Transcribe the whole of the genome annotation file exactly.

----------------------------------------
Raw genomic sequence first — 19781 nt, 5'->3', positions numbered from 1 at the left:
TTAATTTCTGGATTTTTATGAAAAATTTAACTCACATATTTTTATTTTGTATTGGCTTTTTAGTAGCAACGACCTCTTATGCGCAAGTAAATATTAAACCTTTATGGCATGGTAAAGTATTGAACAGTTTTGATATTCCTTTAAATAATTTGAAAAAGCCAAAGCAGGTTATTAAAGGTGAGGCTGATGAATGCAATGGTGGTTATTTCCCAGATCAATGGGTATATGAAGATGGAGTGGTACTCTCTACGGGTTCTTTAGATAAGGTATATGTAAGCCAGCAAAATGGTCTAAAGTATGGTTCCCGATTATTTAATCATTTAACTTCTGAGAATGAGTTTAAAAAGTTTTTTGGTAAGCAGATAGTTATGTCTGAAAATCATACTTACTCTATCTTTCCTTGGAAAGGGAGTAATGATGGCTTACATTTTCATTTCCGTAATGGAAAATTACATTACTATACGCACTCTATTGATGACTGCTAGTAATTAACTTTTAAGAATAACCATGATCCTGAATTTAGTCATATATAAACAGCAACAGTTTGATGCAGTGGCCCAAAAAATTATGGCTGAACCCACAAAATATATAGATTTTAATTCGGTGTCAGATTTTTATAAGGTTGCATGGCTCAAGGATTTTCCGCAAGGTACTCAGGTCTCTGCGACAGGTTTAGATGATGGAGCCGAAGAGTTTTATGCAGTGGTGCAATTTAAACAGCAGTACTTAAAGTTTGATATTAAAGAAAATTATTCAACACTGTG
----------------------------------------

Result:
Raw genomic sequence first — 19781 nt, 5'->3', positions numbered from 1 at the left:
TTAATTTCTGGATTTTTATGAAAAATTTAACTCACATATTTTTATTTTGTATTGGCTTTTTAGTAGCAACGACCTCTTATGCGCAAGTAAATATTAAACCTTTATGGCATGGTAAAGTATTGAACAGTTTTGATATTCCTTTAAATAATTTGAAAAAGCCAAAGCAGGTTATTAAAGGTGAGGCTGATGAATGCAATGGTGGTTATTTCCCAGATCAATGGGTATATGAAGATGGAGTGGTACTCTCTACGGGTTCTTTAGATAAGGTATATGTAAGCCAGCAAAATGGTCTAAAGTATGGTTCCCGATTATTTAATCATTTAACTTCTGAGAATGAGTTTAAAAAGTTTTTTGGTAAGCAGATAGTTATGTCTGAAAATCATACTTACTCTATCTTTCCTTGGAAAGGGAGTAATGATGGCTTACATTTTCATTTCCGTAATGGAAAATTACATTACTATACGCACTCTATTGATGACTGCTAGTAATTAACTTTTAAGAATAACCATGATCCTGAATTTAGTCATATATAAACAGCAACAGTTTGATGCAGTGGCCCAAAAAATTATGGCTGAACCCACAAAATATATAGATTTTAATTCGGTGTCAGATTTTTATAAGGTTGCATGGCTCAAGGATTTTCCGCAAGGTACTCAGGTCTCTGCGACAGGTTTAGATGATGGAGCCGAAGAGTTTTATGCAGTGGTGCAATTTAAACAGCAGTACTTAAAGTTTGATATTAAAGAAAATTATTCAACACTGTG